Abstract 13158: Excess Costs Attributable to Complications and Prolonged Length of Stay Following Congenital Heart Surgery
Background: While children’s hospitals face increasing pressure to both optimize quality and reduce costs, there are limited data regarding how to best achieve these goals for common and resource-intense conditions such as congenital heart disease. We evaluated excess costs attributable to complications and prolonged length of stay (LOS) following congenital heart surgery in a large multicenter cohort.
Methods: Clinical data from The Society of Thoracic Surgeons Database were linked to estimated costs (adjusted for region and inflation) from the Pediatric Health Information Systems Database (2006-10). Cost/case attributable to complications and prolonged LOS was modeled for 9 operations of varying complexity adjusting for patient baseline characteristics.
Results: Of 12,718 included operations (27 centers), average excess cost/case in those with any complication (vs. none) was $56,584 (+$132,483 for major complications), and varied across operations (Table). The highest cost complications were tracheostomy ($179,350), mechanical circulatory support, respiratory insufficiency, renal failure, reoperation, neurologic deficit, infection, cardiac arrest, phrenic/recurrent laryngeal nerve injury, and pleural effusion requiring drainage ($30,356). Compared to those with LOS ≤ the median, those with an additional day of LOS had an average excess cost/case of $19,273 (Table). There were significant excess costs related to complications and LOS for both high complexity and lower complexity (but more commonly performed) operations (Table).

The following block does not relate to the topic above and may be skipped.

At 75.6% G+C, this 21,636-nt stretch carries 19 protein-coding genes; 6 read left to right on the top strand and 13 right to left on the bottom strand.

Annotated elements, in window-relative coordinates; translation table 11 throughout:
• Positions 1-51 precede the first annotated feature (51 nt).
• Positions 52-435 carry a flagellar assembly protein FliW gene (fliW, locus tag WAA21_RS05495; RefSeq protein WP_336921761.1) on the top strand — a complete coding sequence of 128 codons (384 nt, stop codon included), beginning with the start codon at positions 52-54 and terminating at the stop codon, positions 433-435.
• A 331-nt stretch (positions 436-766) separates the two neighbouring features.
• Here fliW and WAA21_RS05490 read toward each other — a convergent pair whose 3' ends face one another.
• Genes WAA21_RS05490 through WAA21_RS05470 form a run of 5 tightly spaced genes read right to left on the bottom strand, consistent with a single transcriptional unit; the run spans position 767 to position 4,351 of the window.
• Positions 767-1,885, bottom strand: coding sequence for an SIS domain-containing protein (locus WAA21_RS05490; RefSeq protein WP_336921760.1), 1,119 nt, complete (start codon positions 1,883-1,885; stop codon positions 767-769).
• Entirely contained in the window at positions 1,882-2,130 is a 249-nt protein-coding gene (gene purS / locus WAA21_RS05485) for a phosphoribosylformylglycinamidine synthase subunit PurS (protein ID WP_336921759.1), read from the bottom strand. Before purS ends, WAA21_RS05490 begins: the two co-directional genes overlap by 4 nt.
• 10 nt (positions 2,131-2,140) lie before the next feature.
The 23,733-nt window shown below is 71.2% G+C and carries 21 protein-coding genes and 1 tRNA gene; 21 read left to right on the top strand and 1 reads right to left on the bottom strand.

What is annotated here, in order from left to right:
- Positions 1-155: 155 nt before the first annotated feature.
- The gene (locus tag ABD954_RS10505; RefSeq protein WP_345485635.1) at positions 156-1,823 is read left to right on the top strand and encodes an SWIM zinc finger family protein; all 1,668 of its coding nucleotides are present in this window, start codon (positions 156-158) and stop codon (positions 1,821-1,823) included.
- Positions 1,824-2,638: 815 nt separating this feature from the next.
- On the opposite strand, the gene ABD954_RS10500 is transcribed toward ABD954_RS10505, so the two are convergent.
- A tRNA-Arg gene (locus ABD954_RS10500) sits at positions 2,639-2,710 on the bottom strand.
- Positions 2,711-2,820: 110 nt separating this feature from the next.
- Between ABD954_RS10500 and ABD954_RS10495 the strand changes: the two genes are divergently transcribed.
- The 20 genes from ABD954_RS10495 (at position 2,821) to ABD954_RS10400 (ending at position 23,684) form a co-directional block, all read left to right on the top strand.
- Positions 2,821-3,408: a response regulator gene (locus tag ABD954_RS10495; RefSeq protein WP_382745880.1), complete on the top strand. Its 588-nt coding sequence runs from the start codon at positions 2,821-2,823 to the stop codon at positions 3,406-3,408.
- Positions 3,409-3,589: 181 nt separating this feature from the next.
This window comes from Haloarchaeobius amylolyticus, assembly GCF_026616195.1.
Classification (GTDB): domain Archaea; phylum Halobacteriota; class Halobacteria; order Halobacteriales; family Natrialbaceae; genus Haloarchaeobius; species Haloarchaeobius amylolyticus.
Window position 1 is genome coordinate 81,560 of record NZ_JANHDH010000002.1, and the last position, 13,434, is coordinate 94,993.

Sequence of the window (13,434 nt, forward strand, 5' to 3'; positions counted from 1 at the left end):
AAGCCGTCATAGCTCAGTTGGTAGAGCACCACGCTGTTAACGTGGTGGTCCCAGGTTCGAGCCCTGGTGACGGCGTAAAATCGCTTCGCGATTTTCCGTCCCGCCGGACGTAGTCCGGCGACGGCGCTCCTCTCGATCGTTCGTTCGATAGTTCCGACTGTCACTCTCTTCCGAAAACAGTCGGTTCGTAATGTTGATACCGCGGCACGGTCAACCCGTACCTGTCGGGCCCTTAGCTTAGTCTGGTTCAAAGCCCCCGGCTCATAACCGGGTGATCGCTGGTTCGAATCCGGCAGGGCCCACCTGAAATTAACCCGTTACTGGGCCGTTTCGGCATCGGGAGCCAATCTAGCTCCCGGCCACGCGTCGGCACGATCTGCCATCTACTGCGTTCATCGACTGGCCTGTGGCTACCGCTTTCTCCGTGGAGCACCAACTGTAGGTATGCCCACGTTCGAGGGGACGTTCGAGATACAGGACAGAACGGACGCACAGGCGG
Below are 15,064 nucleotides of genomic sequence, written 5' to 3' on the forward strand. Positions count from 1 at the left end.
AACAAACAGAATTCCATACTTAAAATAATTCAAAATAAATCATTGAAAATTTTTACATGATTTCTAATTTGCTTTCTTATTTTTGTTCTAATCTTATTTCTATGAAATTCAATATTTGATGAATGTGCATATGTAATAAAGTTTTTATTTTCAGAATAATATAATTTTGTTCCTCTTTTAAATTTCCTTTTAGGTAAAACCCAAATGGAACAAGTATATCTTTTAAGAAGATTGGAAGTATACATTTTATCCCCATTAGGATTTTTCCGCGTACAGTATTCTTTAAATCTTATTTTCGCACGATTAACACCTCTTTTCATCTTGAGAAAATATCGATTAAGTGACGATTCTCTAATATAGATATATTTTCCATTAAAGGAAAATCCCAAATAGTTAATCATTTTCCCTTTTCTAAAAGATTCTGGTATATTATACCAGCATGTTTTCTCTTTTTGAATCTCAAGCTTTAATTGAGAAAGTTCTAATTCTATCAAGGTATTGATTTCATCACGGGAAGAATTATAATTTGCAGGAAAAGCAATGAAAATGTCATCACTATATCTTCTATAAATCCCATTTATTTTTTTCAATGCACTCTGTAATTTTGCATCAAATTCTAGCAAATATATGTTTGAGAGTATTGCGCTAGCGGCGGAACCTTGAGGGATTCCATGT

Conclusions: Complications and prolonged LOS following congenital heart surgery are associated with significant costs. Thus, substantial savings may be possible through efforts to reduce these morbidities. While excess costs are greatest for high complexity operations, initiatives focused on lower complexity operations may also result in significant savings due to their higher prevalence.
- © 2013 by American Heart Association, Inc.